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Contemporary Dead Finnish Music Ensemble - Dark Matters CD (album) cover

DARK MATTERS

Contemporary Dead Finnish Music Ensemble

 

Neo-Prog

3.81 | 20 ratings

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Matti
Prog Reviewer
4 stars - First Review Of This Album -

I have the music, or most of it, of CDFME's preceding album Land of Hope (2009) on my shelf, but I have hardly ever listened to it. Now being given their new release I'm happily reminded of this talented Finnish prog band. I believe this CD will gain more spins! If the former album perhaps had some uncoherence - and a bit too much of harder parts to my taste, if I remeber correctly - , this is an ambitious concept album that's being played mostly without any pauses. From the inside cover: "Dark Matters is about particular human beings whose normal personalities have also something extra, something dark & undisclosed. They want from life more than it can deliver. They don't settle for the mediocre, instead they want something from the stars... And remember: everyone has a secret!". The section titled 'Black Monk' is based on a Chekov short story.

This very dynamic work is divided into Prologue, Scenes I-III and Epilogue, each of the Scenes being approximately 14 minutes. It's not easy to "stay on map" since not all of the rather sparse lyrics seem to be printed, and since the epicness is so large-scaled, almost in the TRANSATLANTIC style. The album demands a lot from the listener to fully "get" it, but it can be listened to simply as good prog rock too. The female vocalist Katja Sirkiä is very powerful, almost operatic singer, and some supporting vocals are from both sexes.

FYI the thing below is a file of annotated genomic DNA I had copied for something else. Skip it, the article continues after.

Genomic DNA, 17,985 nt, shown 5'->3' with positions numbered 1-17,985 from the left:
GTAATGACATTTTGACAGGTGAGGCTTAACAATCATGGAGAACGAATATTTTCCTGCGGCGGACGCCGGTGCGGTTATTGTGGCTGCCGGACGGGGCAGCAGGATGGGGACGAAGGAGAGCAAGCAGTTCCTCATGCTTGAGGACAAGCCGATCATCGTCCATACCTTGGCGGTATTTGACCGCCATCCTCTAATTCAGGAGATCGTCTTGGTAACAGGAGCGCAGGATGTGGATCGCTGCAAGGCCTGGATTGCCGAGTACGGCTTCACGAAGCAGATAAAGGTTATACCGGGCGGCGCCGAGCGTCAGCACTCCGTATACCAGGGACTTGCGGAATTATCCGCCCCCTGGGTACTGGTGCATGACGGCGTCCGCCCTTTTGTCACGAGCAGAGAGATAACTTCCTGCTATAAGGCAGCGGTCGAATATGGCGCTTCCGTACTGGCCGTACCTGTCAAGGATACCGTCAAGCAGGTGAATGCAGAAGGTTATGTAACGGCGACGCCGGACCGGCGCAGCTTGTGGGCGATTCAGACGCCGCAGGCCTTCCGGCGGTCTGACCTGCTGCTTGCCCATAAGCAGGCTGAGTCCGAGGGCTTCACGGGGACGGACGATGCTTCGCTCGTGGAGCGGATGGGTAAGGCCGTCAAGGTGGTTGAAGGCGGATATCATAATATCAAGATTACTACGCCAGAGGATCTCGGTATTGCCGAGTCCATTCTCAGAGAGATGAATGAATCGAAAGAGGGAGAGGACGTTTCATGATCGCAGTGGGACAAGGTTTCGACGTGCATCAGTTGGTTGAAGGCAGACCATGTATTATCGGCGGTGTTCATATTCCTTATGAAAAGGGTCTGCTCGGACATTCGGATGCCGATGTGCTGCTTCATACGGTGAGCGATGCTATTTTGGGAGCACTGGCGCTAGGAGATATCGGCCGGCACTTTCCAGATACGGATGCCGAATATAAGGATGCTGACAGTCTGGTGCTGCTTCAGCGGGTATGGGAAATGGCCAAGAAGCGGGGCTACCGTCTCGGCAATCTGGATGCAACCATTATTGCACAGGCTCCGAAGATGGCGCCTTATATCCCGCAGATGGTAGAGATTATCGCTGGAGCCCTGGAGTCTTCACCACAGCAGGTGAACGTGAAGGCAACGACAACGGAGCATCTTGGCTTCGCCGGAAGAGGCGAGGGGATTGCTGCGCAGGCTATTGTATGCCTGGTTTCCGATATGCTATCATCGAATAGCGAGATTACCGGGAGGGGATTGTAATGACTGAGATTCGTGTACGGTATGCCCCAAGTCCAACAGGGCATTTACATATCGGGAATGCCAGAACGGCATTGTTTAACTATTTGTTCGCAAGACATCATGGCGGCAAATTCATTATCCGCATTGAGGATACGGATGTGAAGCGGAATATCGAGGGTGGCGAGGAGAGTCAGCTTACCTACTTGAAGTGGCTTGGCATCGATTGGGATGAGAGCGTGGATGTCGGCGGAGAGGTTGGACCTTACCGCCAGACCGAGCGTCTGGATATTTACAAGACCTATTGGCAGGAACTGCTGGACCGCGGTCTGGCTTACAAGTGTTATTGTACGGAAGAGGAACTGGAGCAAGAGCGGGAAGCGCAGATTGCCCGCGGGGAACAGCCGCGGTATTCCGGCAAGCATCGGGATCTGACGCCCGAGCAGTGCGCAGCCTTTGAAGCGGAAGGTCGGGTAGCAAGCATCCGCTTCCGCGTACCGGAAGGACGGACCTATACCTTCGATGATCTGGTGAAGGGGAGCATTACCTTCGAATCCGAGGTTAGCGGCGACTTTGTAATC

The atmosphere is, unsurprisingly, quite dark and deep. The band is equally capable of creating gradually increasing tension with ambient-approaching delicacy and of bursting into more soaring action. Keyboards are used colourfully. Tenor saxophone has not been given very much space, unfortunately. Not that there wouldn't be gorgeous soloings for several instruments too, but mostly the band works as a tight unit. Complexity in rhythms and song structures doesn't get too self-poignant. The guitar is often played with a heavy-ish bite, which is the main reason why this music is not perfectly up to my taste, but it has also melodic strength. This is one of the most ambitious and most progressive Finnish albums recently, and I hope it will gain more reviews/rating in the Archives as it surely would deserve.

Matti | 4/5 |

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